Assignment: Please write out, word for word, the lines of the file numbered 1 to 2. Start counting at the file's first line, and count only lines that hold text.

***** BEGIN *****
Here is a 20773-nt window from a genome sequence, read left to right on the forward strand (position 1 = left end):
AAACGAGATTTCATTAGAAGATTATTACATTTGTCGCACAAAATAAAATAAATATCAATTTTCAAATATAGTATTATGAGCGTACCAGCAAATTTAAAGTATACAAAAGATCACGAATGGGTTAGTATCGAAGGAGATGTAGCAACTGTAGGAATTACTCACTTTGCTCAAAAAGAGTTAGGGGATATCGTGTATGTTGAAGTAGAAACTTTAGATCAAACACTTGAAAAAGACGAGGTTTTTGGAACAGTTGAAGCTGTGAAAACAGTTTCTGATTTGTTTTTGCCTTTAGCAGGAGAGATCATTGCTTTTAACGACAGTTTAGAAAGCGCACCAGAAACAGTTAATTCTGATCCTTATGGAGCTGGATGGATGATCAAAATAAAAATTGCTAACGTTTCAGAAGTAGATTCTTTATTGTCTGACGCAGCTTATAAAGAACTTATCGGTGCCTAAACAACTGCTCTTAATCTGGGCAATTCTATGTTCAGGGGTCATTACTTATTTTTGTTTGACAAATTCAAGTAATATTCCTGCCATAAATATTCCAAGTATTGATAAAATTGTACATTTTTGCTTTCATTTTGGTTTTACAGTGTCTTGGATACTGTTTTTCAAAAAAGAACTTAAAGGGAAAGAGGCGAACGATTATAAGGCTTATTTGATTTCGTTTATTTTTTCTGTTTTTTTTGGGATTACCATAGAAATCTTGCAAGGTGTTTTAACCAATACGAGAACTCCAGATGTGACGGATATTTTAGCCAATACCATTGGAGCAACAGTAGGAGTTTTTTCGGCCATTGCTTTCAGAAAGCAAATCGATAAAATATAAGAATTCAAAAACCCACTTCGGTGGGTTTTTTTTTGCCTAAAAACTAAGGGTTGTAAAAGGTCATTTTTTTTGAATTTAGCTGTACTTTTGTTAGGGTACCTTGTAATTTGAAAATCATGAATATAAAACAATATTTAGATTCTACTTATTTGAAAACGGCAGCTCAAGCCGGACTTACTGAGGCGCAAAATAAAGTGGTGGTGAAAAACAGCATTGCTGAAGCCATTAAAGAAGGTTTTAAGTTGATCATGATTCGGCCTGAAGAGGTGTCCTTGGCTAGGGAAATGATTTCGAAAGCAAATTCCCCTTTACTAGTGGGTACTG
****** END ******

Here is a 20773-nt window from a genome sequence, read left to right on the forward strand (position 1 = left end):
AAACGAGATTTCATTAGAAGATTATTACATTTGTCGCACAAAATAAAATAAATATCAATTTTCAAATATAGTATTATGAGCGTACCAGCAAATTTAAAGTATACAAAAGATCACGAATGGGTTAGTATCGAAGGAGATGTAGCAACTGTAGGAATTACTCACTTTGCTCAAAAAGAGTTAGGGGATATCGTGTATGTTGAAGTAGAAACTTTAGATCAAACACTTGAAAAAGACGAGGTTTTTGGAACAGTTGAAGCTGTGAAAACAGTTTCTGATTTGTTTTTGCCTTTAGCAGGAGAGATCATTGCTTTTAACGACAGTTTAGAAAGCGCACCAGAAACAGTTAATTCTGATCCTTATGGAGCTGGATGGATGATCAAAATAAAAATTGCTAACGTTTCAGAAGTAGATTCTTTATTGTCTGACGCAGCTTATAAAGAACTTATCGGTGCCTAAACAACTGCTCTTAATCTGGGCAATTCTATGTTCAGGGGTCATTACTTATTTTTGTTTGACAAATTCAAGTAATATTCCTGCCATAAATATTCCAAGTATTGATAAAATTGTACATTTTTGCTTTCATTTTGGTTTTACAGTGTCTTGGATACTGTTTTTCAAAAAAGAACTTAAAGGGAAAGAGGCGAACGATTATAAGGCTTATTTGATTTCGTTTATTTTTTCTGTTTTTTTTGGGATTACCATAGAAATCTTGCAAGGTGTTTTAACCAATACGAGAACTCCAGATGTGACGGATATTTTAGCCAATACCATTGGAGCAACAGTAGGAGTTTTTTCGGCCATTGCTTTCAGAAAGCAAATCGATAAAATATAAGAATTCAAAAACCCACTTCGGTGGGTTTTTTTTTGCCTAAAAACTAAGGGTTGTAAAAGGTCATTTTTTTTGAATTTAGCTGTACTTTTGTTAGGGTACCTTGTAATTTGAAAATCATGAATATAAAACAATATTTAGATTCTACTTATTTGAAAACGGCAGCTCAAGCCGGACTTACTGAGGCGCAAAATAAAGTGGTGGTGAAAAACAGCATTGCTGAAGCCATTAAAGAAGGTTTTAAGTTGATCATGATTCGGCCTGAAGAGGTGTCCTTGGCTAGGGAAATGATTTCGAAAGCAAATTCCCCTTTACTAGTGGGTACTG